The battle for women to gain entry into positions of power has been long fought, and while many inroads have been made, there continue to be significant gaps in women’s representation in leadership. In the political sphere, women are still struggling to gain access to political capital, making up only 22% of national legislatures worldwide. Shifting to the private sector, the disparity in women’s representation only gets worse. Women currently hold only 30 — or 6% — of CEO positions at S&P 500 companies. One interesting takeaway from these results is that women are underrepresented at every level, not just the top tiers. For instance, 62% of managers and 51% of entry-level workers were men in 2019. Women of color are even further underrepresented. In 2019, women of color made up 4% of C-level executives, 5% of senior vice presidents, and 7% of vice presidents.
There are four types of barriers to leadership for women: structural barriers, institutional mindsets, individual mindsets, and lifestyle choices.
When we talk about structural barriers, one only has to think about the metaphor of the ‘glass ceiling’ first used by Nora Frenkiel to describe the often-invisible obstacles to women’s mobility within chains of command in the workforce. More recently, gendered gaps have become increasingly institutionalized to the point where on the surface an organization may have women in leadership positions, but at an extreme cost to those women who hold them, as they must be subject to burdens of stereotyping, prejudice, sexual harassment, tokenism, and isolation. These kinds of barriers are often referred to as the ‘labyrinth,’ for the complex intersecting challenges women must navigate in order to gain access to power.
Institutional mindsets are bred from these structural barriers and are often a part of gatekeeping access to power for women. Many institutions house cultures that are toxic to women, especially BIOPIC women, who are especially vulnerable to harassment in the workplace. Mindsets such as those which foster ‘old boys club’ attitudes within institutions position women as outsiders, and objects of male desire, rather than equal partners in leadership. It can be difficult for women to navigate these contexts. Often these institutional mindsets are so normalized that women feel powerless to challenge them.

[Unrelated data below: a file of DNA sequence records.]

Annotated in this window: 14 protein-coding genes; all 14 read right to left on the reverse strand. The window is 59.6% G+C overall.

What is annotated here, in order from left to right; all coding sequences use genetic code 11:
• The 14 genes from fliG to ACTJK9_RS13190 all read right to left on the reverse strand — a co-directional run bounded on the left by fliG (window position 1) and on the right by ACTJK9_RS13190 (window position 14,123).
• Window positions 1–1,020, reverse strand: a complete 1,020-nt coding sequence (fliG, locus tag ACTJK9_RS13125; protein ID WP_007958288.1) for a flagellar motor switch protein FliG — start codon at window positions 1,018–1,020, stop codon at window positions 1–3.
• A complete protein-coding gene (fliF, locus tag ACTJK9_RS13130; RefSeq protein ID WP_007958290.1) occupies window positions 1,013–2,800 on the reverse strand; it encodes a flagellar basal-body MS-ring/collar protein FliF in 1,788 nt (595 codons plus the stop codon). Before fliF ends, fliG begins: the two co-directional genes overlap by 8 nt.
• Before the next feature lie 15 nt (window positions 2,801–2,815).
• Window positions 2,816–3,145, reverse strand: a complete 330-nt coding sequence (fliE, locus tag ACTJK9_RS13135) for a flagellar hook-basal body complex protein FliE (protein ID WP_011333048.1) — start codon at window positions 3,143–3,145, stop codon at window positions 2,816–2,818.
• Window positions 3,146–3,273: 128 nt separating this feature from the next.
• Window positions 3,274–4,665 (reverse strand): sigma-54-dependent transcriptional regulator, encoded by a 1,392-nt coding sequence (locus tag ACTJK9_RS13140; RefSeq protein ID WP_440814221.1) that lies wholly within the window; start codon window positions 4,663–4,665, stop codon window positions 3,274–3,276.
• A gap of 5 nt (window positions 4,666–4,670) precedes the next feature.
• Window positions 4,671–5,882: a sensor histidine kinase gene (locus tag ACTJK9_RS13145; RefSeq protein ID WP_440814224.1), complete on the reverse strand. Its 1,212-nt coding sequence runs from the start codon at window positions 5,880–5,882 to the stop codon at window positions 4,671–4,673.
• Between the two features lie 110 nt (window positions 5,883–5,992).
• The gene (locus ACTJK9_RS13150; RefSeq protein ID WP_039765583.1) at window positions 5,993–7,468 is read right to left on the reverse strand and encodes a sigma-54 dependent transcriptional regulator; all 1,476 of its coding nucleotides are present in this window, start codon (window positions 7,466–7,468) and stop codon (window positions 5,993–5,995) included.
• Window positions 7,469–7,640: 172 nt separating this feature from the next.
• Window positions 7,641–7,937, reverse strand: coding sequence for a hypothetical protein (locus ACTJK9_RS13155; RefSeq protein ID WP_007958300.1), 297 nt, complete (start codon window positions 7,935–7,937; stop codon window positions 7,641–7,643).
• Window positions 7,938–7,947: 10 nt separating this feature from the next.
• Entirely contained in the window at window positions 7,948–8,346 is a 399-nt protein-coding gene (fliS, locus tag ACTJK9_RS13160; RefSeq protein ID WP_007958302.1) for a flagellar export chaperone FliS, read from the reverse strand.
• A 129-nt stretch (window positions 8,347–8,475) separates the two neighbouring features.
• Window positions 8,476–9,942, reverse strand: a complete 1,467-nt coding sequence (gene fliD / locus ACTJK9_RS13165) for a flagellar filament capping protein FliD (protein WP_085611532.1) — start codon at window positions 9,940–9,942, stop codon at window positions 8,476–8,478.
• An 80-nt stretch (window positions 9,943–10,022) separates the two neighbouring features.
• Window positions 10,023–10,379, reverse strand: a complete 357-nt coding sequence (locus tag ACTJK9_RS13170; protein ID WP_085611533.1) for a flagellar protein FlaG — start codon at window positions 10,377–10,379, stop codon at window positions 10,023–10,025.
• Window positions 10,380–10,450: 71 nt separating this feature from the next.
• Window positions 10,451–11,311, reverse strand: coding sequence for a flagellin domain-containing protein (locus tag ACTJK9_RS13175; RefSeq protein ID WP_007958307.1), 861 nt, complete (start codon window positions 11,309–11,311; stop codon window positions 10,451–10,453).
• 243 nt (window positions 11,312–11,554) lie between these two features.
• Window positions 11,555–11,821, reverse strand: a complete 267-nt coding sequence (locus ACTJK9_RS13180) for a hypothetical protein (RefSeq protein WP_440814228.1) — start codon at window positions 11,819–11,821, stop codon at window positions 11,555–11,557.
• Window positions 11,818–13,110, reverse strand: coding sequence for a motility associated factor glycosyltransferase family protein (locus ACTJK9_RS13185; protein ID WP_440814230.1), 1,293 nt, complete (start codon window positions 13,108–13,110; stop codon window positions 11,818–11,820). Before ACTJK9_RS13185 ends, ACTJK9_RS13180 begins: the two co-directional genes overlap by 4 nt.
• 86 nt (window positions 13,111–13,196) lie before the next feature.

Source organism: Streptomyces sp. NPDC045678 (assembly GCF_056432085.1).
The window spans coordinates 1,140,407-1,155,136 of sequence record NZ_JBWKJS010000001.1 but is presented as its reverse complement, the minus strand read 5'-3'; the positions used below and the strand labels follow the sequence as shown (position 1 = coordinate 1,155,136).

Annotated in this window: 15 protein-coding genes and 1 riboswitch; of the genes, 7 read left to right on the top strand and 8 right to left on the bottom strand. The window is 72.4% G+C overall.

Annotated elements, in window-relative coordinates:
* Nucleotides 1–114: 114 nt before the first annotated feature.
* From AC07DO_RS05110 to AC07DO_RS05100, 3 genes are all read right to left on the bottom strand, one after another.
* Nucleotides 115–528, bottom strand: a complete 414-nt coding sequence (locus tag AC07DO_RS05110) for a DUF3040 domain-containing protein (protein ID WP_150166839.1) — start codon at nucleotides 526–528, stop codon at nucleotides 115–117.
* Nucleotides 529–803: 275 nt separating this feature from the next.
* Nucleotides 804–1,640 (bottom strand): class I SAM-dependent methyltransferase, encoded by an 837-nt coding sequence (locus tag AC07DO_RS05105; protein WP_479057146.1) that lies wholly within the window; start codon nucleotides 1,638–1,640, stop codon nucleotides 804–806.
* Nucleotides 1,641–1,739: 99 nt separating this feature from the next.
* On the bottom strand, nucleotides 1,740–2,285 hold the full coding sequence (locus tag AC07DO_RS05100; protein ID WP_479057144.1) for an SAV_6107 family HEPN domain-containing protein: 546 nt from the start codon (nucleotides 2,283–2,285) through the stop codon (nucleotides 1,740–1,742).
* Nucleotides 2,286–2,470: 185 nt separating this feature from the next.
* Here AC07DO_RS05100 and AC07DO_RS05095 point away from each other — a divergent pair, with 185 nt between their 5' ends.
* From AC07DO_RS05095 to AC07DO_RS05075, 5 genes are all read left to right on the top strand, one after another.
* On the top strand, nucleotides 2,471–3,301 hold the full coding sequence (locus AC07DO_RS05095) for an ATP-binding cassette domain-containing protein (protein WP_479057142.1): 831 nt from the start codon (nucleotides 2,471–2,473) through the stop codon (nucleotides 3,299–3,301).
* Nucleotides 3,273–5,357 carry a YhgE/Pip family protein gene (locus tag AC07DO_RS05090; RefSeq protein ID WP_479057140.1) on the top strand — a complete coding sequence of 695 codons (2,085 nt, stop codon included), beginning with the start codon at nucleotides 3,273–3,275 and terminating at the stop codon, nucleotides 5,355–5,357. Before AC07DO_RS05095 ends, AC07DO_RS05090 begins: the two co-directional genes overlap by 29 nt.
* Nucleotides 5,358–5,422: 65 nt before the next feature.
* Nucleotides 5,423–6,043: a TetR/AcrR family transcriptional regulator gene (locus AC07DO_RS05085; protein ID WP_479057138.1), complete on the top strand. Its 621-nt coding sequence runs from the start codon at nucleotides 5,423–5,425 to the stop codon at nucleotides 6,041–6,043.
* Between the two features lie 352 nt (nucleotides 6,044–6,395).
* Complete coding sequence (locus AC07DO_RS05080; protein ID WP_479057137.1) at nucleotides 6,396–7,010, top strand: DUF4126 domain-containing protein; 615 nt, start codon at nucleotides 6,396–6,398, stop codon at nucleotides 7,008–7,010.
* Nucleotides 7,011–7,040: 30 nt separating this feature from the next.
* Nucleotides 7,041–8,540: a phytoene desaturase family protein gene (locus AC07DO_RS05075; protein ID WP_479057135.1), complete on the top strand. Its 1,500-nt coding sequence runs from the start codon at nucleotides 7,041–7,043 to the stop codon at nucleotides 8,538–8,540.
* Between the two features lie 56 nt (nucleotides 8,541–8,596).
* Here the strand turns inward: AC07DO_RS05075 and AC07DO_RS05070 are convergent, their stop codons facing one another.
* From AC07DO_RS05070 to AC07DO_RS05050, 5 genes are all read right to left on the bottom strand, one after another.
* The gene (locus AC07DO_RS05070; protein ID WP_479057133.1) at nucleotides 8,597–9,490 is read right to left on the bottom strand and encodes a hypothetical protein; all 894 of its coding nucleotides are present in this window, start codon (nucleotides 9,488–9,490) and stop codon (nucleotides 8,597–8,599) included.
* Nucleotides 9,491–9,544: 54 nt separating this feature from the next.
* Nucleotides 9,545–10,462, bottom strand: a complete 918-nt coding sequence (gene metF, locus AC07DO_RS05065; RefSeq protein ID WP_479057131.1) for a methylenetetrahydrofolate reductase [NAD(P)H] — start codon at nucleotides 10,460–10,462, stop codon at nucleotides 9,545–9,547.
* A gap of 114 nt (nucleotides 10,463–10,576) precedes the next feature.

Individual mindsets are influenced by the societal institutions that shape them. Because of the toxic cultures generated by institutional mindsets, damaging stereotypes about women’s ability to succeed in positions of power become reinforced. These stereotypes often include the idea that traits we associate with leadership such as assertion and control, are qualities usually attributed to men. Women on the other hand are expected to display communal qualities like affection, helpfulness, and gentleness. In professional contexts, this translates to the expectation that in order to be taken seriously women must be cold, and take on male-associated traits.
The biggest remaining challenge is how to reconcile women’s new roles in the workforce with their continuing role in the family. Over 40% of all mothers are either the sole or the primary breadwinners for their families. This includes many who are single parents. Many feminist scholars have written about the unequal division of labour in the home, whereby women’s work is undervalued. Unfortunately, women’s entry into the workforce has not changed the nuclear family dynamic which continues to place the domestic demand on women. This demand does not translate well for women looking to conquer the glass ceiling. Often, to get into positions of power, the expectation is that family life comes second. This frames family as a choice for women – either they choose to be mothers, or choose a career.
Study conducted by Pew Research Centre: